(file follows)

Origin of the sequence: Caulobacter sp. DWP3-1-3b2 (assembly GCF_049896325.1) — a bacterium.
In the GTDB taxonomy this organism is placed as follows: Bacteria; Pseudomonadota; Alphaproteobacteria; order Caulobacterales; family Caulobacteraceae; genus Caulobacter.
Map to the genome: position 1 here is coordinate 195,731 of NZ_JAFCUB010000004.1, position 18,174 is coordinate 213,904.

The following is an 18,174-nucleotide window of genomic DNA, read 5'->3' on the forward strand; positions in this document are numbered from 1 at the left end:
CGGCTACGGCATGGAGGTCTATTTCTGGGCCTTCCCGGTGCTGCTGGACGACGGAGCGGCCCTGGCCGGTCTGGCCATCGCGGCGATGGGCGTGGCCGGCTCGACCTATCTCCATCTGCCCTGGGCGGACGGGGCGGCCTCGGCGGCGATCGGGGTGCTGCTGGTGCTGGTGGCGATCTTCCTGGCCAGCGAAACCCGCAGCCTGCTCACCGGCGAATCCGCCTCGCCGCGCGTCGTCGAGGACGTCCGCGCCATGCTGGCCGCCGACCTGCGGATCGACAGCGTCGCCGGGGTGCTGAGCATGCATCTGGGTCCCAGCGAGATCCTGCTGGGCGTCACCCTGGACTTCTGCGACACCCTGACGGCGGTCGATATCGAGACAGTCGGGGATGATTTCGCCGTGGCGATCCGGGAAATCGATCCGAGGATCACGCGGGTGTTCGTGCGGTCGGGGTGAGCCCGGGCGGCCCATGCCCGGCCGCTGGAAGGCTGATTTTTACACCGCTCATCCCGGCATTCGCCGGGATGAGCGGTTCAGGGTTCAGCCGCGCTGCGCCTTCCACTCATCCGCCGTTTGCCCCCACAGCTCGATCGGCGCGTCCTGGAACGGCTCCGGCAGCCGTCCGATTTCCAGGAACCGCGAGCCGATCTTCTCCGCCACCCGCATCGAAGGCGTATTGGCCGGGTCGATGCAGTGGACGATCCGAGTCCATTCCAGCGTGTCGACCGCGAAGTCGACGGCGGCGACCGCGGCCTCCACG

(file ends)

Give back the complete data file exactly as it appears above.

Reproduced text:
Origin of the sequence: Caulobacter sp. DWP3-1-3b2 (assembly GCF_049896325.1) — a bacterium.
In the GTDB taxonomy this organism is placed as follows: Bacteria; Pseudomonadota; Alphaproteobacteria; order Caulobacterales; family Caulobacteraceae; genus Caulobacter.
Map to the genome: position 1 here is coordinate 195,731 of NZ_JAFCUB010000004.1, position 18,174 is coordinate 213,904.

The following is an 18,174-nucleotide window of genomic DNA, read 5'->3' on the forward strand; positions in this document are numbered from 1 at the left end:
CGGCTACGGCATGGAGGTCTATTTCTGGGCCTTCCCGGTGCTGCTGGACGACGGAGCGGCCCTGGCCGGTCTGGCCATCGCGGCGATGGGCGTGGCCGGCTCGACCTATCTCCATCTGCCCTGGGCGGACGGGGCGGCCTCGGCGGCGATCGGGGTGCTGCTGGTGCTGGTGGCGATCTTCCTGGCCAGCGAAACCCGCAGCCTGCTCACCGGCGAATCCGCCTCGCCGCGCGTCGTCGAGGACGTCCGCGCCATGCTGGCCGCCGACCTGCGGATCGACAGCGTCGCCGGGGTGCTGAGCATGCATCTGGGTCCCAGCGAGATCCTGCTGGGCGTCACCCTGGACTTCTGCGACACCCTGACGGCGGTCGATATCGAGACAGTCGGGGATGATTTCGCCGTGGCGATCCGGGAAATCGATCCGAGGATCACGCGGGTGTTCGTGCGGTCGGGGTGAGCCCGGGCGGCCCATGCCCGGCCGCTGGAAGGCTGATTTTTACACCGCTCATCCCGGCATTCGCCGGGATGAGCGGTTCAGGGTTCAGCCGCGCTGCGCCTTCCACTCATCCGCCGTTTGCCCCCACAGCTCGATCGGCGCGTCCTGGAACGGCTCCGGCAGCCGTCCGATTTCCAGGAACCGCGAGCCGATCTTCTCCGCCACCCGCATCGAAGGCGTATTGGCCGGGTCGATGCAGTGGACGATCCGAGTCCATTCCAGCGTGTCGACCGCGAAGTCGACGGCGGCGACCGCGGCCTCCACG